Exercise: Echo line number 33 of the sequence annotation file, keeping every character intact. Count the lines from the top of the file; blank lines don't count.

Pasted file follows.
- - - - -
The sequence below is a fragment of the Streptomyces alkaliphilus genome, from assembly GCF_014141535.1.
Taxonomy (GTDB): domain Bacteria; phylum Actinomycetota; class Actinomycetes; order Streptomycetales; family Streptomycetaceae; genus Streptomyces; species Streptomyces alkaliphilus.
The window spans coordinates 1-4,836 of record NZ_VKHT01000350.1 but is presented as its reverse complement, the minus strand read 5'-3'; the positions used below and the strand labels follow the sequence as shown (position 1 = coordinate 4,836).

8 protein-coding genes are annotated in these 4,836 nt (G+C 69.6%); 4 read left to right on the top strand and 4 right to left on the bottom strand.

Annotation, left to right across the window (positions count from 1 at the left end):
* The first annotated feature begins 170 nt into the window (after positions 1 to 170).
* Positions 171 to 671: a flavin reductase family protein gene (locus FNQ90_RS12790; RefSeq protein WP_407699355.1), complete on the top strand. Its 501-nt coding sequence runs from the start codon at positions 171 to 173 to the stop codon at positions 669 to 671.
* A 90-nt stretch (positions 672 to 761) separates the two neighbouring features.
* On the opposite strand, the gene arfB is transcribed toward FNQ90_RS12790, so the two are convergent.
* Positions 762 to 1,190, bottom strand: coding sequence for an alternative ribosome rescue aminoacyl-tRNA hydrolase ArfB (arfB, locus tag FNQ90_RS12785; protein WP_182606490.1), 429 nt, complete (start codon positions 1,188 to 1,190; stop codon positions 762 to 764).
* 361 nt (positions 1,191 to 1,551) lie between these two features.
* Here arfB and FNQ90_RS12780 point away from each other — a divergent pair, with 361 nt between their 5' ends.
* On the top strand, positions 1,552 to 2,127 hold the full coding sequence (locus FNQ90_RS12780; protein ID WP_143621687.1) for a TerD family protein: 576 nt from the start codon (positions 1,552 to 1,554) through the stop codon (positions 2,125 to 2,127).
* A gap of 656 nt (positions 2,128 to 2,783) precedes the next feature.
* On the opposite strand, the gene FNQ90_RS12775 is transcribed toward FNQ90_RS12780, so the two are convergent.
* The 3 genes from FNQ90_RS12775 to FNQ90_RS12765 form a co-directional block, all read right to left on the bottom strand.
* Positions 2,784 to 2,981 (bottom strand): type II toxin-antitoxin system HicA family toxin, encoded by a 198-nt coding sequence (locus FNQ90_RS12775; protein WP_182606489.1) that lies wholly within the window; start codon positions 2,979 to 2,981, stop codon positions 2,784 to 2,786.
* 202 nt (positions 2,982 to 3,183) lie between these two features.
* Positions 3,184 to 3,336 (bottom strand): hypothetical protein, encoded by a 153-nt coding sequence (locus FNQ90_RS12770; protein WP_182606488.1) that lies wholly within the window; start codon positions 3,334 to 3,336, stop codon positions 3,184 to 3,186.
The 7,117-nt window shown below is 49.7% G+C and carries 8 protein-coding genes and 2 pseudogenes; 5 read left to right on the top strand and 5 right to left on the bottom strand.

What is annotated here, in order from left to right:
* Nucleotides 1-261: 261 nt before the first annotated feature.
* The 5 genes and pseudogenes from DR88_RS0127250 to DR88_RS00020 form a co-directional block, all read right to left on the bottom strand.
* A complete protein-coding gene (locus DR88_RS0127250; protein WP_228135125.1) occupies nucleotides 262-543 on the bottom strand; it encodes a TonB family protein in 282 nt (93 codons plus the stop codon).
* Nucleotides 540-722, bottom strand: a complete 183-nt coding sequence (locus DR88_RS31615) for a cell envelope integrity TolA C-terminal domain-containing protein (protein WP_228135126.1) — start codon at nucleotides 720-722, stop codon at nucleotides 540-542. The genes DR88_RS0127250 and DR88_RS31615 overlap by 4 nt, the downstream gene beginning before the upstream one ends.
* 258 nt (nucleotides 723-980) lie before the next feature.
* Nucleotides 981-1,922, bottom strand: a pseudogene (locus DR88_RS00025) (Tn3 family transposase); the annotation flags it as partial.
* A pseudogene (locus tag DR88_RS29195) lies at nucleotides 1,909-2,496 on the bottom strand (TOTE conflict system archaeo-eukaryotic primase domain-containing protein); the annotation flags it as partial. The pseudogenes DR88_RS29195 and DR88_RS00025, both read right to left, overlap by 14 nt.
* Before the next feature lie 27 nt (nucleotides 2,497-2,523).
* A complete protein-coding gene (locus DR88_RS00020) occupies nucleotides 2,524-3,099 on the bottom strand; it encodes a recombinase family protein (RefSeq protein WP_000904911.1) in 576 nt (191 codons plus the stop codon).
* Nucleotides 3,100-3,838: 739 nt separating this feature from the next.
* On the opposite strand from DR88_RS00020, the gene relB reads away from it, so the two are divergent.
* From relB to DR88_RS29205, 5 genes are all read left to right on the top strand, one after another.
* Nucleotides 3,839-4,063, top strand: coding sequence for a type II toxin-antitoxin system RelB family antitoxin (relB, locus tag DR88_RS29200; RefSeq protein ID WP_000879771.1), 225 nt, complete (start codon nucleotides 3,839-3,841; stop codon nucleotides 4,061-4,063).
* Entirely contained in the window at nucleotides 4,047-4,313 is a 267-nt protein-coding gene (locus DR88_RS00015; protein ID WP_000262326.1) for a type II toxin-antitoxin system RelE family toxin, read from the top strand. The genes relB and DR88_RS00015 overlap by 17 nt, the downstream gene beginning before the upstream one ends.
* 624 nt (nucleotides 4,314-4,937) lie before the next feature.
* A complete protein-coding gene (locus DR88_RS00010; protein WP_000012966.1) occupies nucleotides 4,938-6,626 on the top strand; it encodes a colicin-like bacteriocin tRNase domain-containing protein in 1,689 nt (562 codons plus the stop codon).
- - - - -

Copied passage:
* From relB to DR88_RS29205, 5 genes are all read left to right on the top strand, one after another.